Neville Bain, group chief executive of Coats Viyella, pins down that sometimes intangible quality that makes a brilliant manager in today's fast-changing world.
Leading Minds: An Anatomy of Leadership By Howard Gardner HarperCollins; 400pp; £18.
Good management is not, on its own, sufficient in a fast-changing world. Much more is needed, and most of this can broadly be put down to aspects of leadership. In looking for effective managers, we must look for strategic thinking, for enthusiasm, the ability to motivate people, thirst for knowledge, insistence on continuous improvement and on setting demanding goals. We must look for vision, and for other equally intangible qualities. Leadership is increasingly recognised as the factor most crucial to success in general management, yet it is notoriously difficult to define. It is even more difficult to identify leadership potential in advance, and with any reasonable degree of certainty.
Many managers recognise the importance of leadership, but they have difficulty in knowing how to apply it effectively. The business schools' success at developing leadership skills has been patchy, perhaps because the well-proven case study method seldom provides much in the way of deep insights into the nature of leadership. A lot of published work that touches on the subject describes elements of it, and provides illustrations that offer partial insights.
By way of example, in my own book Successful Management, I listed 10 characteristics which, according to both research and the literature, are most commonly found in successful business leaders. These are: flexibility, a capacity to inspire others, enthusiasm, the ability to build relationships, to inspire trust, to communicate, to delegate, a willingness to experiment, plus frankness and integrity. I also noted that today's rapid flow of information and wider span of control demand of leaders the intellectual capacity to deal with complex, and often conflicting, problems.
But leadership, of course, is not simply a prerequisite of business management. As Howard Gardner observes at the outset of his scholarly work, leadership is crucial to institutions of all kinds, most of which are in a similarly constant state of flux. To illustrate the diversity of leadership, and examine its essence, Gardner explores in detail the lives of 11 20th-century exemplars. They include heroic figures that instantly bring to mind the word 'leader': the likes of Mahatma Gandhi and Martin Luther King. But not all Gardner's leaders are anything like as charismatic. Alfred Sloan of General Motors is a solitary representative of business. Others who come under his microscope are the social anthropologist Margaret Mead, Pope John XXXIII and Margaret Thatcher.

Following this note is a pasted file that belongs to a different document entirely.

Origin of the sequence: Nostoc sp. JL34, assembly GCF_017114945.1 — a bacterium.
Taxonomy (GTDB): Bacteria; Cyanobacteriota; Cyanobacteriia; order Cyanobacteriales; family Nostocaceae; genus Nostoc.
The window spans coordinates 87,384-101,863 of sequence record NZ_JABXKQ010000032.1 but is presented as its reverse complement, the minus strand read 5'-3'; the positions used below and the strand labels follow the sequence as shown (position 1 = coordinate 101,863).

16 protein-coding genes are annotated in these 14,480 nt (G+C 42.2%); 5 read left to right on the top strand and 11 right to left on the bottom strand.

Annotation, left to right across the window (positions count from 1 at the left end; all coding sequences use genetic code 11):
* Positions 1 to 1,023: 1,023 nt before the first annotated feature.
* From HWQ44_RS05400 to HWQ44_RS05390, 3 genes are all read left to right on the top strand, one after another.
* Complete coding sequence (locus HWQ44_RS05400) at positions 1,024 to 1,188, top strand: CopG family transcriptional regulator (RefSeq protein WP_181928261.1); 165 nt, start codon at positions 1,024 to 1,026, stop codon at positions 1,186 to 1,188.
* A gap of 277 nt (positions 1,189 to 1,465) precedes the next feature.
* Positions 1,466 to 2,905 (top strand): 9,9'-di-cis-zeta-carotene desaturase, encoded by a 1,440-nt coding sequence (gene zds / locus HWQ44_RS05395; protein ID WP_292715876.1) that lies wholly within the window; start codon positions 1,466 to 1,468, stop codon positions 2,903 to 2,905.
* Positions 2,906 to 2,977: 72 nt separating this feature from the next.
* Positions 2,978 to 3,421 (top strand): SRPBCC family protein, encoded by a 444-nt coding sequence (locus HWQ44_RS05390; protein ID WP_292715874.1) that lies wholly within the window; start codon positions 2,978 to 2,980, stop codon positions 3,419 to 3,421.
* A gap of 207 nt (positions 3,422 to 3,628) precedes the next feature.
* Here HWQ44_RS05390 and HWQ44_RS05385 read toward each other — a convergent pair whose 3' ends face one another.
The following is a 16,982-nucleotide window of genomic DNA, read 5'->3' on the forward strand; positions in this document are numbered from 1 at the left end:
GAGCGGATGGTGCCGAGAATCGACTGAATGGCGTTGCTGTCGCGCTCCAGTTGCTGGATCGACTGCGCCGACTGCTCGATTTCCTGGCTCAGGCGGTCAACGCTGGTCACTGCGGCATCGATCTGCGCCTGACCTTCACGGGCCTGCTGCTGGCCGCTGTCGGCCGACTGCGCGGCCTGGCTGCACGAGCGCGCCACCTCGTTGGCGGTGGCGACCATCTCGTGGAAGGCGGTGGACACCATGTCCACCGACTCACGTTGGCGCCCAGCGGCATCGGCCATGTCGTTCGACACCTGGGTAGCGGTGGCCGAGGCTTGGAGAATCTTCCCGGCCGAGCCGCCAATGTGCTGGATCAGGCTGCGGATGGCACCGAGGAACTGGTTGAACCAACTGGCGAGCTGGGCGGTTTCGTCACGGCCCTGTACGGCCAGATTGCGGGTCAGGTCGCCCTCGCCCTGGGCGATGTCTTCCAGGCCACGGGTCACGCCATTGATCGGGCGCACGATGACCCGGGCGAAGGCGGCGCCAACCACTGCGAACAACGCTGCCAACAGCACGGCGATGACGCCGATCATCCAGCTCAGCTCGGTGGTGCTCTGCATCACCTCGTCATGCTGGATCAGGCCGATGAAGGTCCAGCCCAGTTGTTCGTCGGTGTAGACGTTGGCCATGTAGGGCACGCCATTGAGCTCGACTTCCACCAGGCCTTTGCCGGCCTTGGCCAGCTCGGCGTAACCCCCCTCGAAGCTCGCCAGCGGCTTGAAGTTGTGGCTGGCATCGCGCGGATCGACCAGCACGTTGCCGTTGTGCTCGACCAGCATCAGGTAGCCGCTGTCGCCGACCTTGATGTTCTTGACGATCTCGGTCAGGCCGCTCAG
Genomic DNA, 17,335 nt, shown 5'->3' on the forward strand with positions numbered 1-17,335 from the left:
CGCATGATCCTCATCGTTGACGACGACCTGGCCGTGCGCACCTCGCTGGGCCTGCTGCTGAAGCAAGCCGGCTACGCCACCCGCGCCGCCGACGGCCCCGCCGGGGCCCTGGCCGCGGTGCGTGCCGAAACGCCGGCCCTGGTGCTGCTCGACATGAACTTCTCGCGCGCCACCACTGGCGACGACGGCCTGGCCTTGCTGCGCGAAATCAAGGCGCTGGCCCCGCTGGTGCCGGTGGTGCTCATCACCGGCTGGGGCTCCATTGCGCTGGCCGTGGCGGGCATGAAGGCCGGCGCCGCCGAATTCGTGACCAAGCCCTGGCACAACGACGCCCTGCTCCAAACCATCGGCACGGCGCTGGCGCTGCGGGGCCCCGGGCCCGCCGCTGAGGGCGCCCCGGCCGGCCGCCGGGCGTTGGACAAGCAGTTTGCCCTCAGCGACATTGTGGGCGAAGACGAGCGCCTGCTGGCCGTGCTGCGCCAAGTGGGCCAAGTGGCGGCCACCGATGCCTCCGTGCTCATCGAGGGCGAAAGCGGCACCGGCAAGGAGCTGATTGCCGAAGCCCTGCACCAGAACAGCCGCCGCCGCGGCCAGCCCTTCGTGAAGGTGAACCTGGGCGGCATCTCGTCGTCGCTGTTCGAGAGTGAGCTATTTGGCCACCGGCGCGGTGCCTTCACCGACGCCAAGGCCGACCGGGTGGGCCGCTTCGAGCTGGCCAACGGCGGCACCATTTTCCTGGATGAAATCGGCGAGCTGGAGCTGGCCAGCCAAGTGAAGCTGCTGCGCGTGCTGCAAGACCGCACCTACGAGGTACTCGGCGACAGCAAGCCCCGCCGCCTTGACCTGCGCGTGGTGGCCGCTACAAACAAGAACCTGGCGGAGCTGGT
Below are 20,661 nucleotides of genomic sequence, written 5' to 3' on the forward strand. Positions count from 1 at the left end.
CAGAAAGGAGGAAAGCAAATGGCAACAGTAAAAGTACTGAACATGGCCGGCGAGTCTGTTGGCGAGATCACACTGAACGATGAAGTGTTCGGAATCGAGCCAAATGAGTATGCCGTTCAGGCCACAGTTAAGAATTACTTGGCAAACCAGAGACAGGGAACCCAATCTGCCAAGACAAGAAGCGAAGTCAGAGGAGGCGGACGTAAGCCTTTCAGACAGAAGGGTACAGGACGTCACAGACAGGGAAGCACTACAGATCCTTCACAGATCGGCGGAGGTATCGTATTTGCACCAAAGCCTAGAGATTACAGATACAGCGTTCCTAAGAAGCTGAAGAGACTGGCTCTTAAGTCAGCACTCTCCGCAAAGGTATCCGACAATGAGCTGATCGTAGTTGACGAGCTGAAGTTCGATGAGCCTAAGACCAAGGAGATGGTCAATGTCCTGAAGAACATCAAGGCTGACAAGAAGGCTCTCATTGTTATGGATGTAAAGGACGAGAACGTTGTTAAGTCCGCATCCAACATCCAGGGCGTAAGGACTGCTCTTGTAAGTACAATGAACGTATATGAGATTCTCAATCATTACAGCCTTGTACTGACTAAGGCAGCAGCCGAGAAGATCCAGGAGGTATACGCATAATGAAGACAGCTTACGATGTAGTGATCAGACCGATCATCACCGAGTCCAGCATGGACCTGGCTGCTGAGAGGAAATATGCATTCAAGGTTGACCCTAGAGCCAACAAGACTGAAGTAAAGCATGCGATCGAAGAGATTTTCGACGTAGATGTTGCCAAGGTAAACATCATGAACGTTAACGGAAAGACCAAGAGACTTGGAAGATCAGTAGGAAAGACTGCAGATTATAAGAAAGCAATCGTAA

Gardner, a leading academic psychologist at Harvard, believes that our understanding of the nature and processes of leadership is most likely to be enhanced if we examine closely the arenas in which leadership operates. Hence the 11 examples. These studies (and others) lead him to conclude that leadership has six constants. First, a leader must have a central message which is clear and readily embraced by his followers. Second, as goes without saying, a leader will have followers, although - avoiding any inference that a leader should also possess a strong messianic streak - Gardner prefers to describe those who are led as the 'audience'. Third, enduring leadership needs an institutional base in order that its power should be sustained. Fourth, leaders convey their central messages by means of their actions as well as their words. Leadership may be direct, as when the leader addresses himself straight to the audience; on the other hand it may be indirect, as when the leader works by educating future political movers or other successors. Lastly, there will, in almost every field, be important items of knowledge that the leader needs to digest, and share - in some sense - with the audience.
All experienced managers will recognise the truth of Gardner's observations on communication. Real leaders think about the audience they are trying to persuade to their cause. There can be no doubt that, when the environment is fast-changing, when facts are becoming increasingly complex and variables more numerous, and when organisations are taking on different shapes, that constant, clear and simple communication is essential if the leader is to remain in touch with his audience. The need for managers in the future to be thoroughly expert in communication suggests a widespread requirement for training, beginning today.
Yet a lot of managers have obviously grasped the right end of the leadership stick. In my own book I drew attention to a study of 15,000 people around the world, conducted by two American researchers James Kouzes and Barry Posner, which aimed to reveal how those on the receiving end of leadership felt about their leaders' actions. The 10 key words which occurred most frequently in their responses were: valued, motivated, enthusiastic, challenged, inspired, capable, supported, powerful, respected and proud. Evidently, somebody is doing something right.
I like to think of the best managers as being curious - as constantly searching for new knowledge and better ways of doing things. Managers today should be outward-looking, aware of what is happening in the environment around them, and receptive to new ideas and of the implications of these for themselves and their enterprises. Curious managers will find Leading Minds well worth reading. It may even stimulate some deeper thinking on practical aspects of leadership in a business setting.
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